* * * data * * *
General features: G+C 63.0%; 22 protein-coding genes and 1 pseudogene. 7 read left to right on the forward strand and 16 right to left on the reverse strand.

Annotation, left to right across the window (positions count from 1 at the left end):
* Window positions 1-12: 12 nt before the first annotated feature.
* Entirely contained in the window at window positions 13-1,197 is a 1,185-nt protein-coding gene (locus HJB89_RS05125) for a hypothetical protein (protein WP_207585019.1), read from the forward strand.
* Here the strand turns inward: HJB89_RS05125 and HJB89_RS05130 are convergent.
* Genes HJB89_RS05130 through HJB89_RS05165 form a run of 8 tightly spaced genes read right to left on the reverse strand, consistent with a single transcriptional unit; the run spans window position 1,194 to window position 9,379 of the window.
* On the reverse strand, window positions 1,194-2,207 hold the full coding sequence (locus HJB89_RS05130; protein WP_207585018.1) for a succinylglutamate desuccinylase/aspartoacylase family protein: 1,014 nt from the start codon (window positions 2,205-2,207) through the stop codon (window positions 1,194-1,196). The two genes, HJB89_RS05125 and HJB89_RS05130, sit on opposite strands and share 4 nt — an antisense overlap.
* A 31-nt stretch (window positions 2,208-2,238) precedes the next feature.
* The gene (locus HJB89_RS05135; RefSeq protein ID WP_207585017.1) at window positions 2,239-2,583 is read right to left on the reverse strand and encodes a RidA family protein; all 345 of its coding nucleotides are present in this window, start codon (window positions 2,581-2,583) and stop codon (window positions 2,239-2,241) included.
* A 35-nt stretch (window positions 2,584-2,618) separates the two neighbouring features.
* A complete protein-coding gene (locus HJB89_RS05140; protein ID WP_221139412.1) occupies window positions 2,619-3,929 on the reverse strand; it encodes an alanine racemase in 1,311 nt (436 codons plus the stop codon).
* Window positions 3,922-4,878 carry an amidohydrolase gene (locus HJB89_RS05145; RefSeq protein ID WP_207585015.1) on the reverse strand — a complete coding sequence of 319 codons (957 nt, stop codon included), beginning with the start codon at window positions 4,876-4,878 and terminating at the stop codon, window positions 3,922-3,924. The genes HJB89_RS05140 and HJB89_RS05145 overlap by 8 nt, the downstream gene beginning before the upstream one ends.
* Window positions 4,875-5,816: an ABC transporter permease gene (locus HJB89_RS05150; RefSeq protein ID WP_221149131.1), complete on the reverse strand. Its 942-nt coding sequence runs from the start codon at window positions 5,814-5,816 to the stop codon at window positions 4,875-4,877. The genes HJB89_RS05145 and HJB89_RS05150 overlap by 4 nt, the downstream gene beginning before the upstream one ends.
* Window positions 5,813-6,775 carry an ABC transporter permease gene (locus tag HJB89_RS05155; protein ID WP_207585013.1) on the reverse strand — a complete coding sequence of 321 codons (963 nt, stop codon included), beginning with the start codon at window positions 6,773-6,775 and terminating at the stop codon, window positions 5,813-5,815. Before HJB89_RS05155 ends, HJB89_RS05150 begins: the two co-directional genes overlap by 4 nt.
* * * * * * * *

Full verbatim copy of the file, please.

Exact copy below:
General features: G+C 63.0%; 22 protein-coding genes and 1 pseudogene. 7 read left to right on the forward strand and 16 right to left on the reverse strand.

Annotation, left to right across the window (positions count from 1 at the left end):
* Window positions 1-12: 12 nt before the first annotated feature.
* Entirely contained in the window at window positions 13-1,197 is a 1,185-nt protein-coding gene (locus HJB89_RS05125) for a hypothetical protein (protein WP_207585019.1), read from the forward strand.
* Here the strand turns inward: HJB89_RS05125 and HJB89_RS05130 are convergent.
* Genes HJB89_RS05130 through HJB89_RS05165 form a run of 8 tightly spaced genes read right to left on the reverse strand, consistent with a single transcriptional unit; the run spans window position 1,194 to window position 9,379 of the window.
* On the reverse strand, window positions 1,194-2,207 hold the full coding sequence (locus HJB89_RS05130; protein WP_207585018.1) for a succinylglutamate desuccinylase/aspartoacylase family protein: 1,014 nt from the start codon (window positions 2,205-2,207) through the stop codon (window positions 1,194-1,196). The two genes, HJB89_RS05125 and HJB89_RS05130, sit on opposite strands and share 4 nt — an antisense overlap.
* A 31-nt stretch (window positions 2,208-2,238) precedes the next feature.
* The gene (locus HJB89_RS05135; RefSeq protein ID WP_207585017.1) at window positions 2,239-2,583 is read right to left on the reverse strand and encodes a RidA family protein; all 345 of its coding nucleotides are present in this window, start codon (window positions 2,581-2,583) and stop codon (window positions 2,239-2,241) included.
* A 35-nt stretch (window positions 2,584-2,618) separates the two neighbouring features.
* A complete protein-coding gene (locus HJB89_RS05140; protein ID WP_221139412.1) occupies window positions 2,619-3,929 on the reverse strand; it encodes an alanine racemase in 1,311 nt (436 codons plus the stop codon).
* Window positions 3,922-4,878 carry an amidohydrolase gene (locus HJB89_RS05145; RefSeq protein ID WP_207585015.1) on the reverse strand — a complete coding sequence of 319 codons (957 nt, stop codon included), beginning with the start codon at window positions 4,876-4,878 and terminating at the stop codon, window positions 3,922-3,924. The genes HJB89_RS05140 and HJB89_RS05145 overlap by 8 nt, the downstream gene beginning before the upstream one ends.
* Window positions 4,875-5,816: an ABC transporter permease gene (locus HJB89_RS05150; RefSeq protein ID WP_221149131.1), complete on the reverse strand. Its 942-nt coding sequence runs from the start codon at window positions 5,814-5,816 to the stop codon at window positions 4,875-4,877. The genes HJB89_RS05145 and HJB89_RS05150 overlap by 4 nt, the downstream gene beginning before the upstream one ends.
* Window positions 5,813-6,775 carry an ABC transporter permease gene (locus tag HJB89_RS05155; protein ID WP_207585013.1) on the reverse strand — a complete coding sequence of 321 codons (963 nt, stop codon included), beginning with the start codon at window positions 6,773-6,775 and terminating at the stop codon, window positions 5,813-5,815. Before HJB89_RS05155 ends, HJB89_RS05150 begins: the two co-directional genes overlap by 4 nt.